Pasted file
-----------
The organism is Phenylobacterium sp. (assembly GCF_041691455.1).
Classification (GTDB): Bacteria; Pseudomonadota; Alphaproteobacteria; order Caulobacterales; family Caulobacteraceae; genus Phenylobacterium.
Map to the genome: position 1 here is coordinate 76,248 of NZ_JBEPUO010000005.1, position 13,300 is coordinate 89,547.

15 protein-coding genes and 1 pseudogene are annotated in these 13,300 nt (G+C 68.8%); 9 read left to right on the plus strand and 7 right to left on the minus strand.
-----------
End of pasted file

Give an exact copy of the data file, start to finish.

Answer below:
The organism is Phenylobacterium sp. (assembly GCF_041691455.1).
Classification (GTDB): Bacteria; Pseudomonadota; Alphaproteobacteria; order Caulobacterales; family Caulobacteraceae; genus Phenylobacterium.
Map to the genome: position 1 here is coordinate 76,248 of NZ_JBEPUO010000005.1, position 13,300 is coordinate 89,547.

15 protein-coding genes and 1 pseudogene are annotated in these 13,300 nt (G+C 68.8%); 9 read left to right on the plus strand and 7 right to left on the minus strand.